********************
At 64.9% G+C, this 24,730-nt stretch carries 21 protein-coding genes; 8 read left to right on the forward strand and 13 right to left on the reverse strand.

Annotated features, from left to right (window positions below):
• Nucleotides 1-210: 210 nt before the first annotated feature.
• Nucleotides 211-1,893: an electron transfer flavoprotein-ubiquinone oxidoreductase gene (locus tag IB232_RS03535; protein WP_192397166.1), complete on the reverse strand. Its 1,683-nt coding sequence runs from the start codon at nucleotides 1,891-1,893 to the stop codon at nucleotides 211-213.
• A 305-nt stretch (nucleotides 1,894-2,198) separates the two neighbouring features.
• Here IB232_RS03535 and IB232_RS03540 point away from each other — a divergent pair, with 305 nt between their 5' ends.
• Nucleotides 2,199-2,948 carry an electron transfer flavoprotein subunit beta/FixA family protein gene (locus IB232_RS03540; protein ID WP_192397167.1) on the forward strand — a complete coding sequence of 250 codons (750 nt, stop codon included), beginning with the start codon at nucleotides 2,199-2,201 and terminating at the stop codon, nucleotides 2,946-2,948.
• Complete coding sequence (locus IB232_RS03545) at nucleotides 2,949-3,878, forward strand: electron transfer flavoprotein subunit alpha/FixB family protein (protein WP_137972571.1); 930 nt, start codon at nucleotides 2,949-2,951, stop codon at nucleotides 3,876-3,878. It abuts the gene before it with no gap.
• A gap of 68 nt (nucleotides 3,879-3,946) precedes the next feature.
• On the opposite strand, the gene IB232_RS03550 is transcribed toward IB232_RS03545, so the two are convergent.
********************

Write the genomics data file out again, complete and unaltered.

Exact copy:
At 64.9% G+C, this 24,730-nt stretch carries 21 protein-coding genes; 8 read left to right on the forward strand and 13 right to left on the reverse strand.

Annotated features, from left to right (window positions below):
• Nucleotides 1-210: 210 nt before the first annotated feature.
• Nucleotides 211-1,893: an electron transfer flavoprotein-ubiquinone oxidoreductase gene (locus tag IB232_RS03535; protein WP_192397166.1), complete on the reverse strand. Its 1,683-nt coding sequence runs from the start codon at nucleotides 1,891-1,893 to the stop codon at nucleotides 211-213.
• A 305-nt stretch (nucleotides 1,894-2,198) separates the two neighbouring features.
• Here IB232_RS03535 and IB232_RS03540 point away from each other — a divergent pair, with 305 nt between their 5' ends.
• Nucleotides 2,199-2,948 carry an electron transfer flavoprotein subunit beta/FixA family protein gene (locus IB232_RS03540; protein ID WP_192397167.1) on the forward strand — a complete coding sequence of 250 codons (750 nt, stop codon included), beginning with the start codon at nucleotides 2,199-2,201 and terminating at the stop codon, nucleotides 2,946-2,948.
• Complete coding sequence (locus IB232_RS03545) at nucleotides 2,949-3,878, forward strand: electron transfer flavoprotein subunit alpha/FixB family protein (protein WP_137972571.1); 930 nt, start codon at nucleotides 2,949-2,951, stop codon at nucleotides 3,876-3,878. It abuts the gene before it with no gap.
• A gap of 68 nt (nucleotides 3,879-3,946) precedes the next feature.
• On the opposite strand, the gene IB232_RS03550 is transcribed toward IB232_RS03545, so the two are convergent.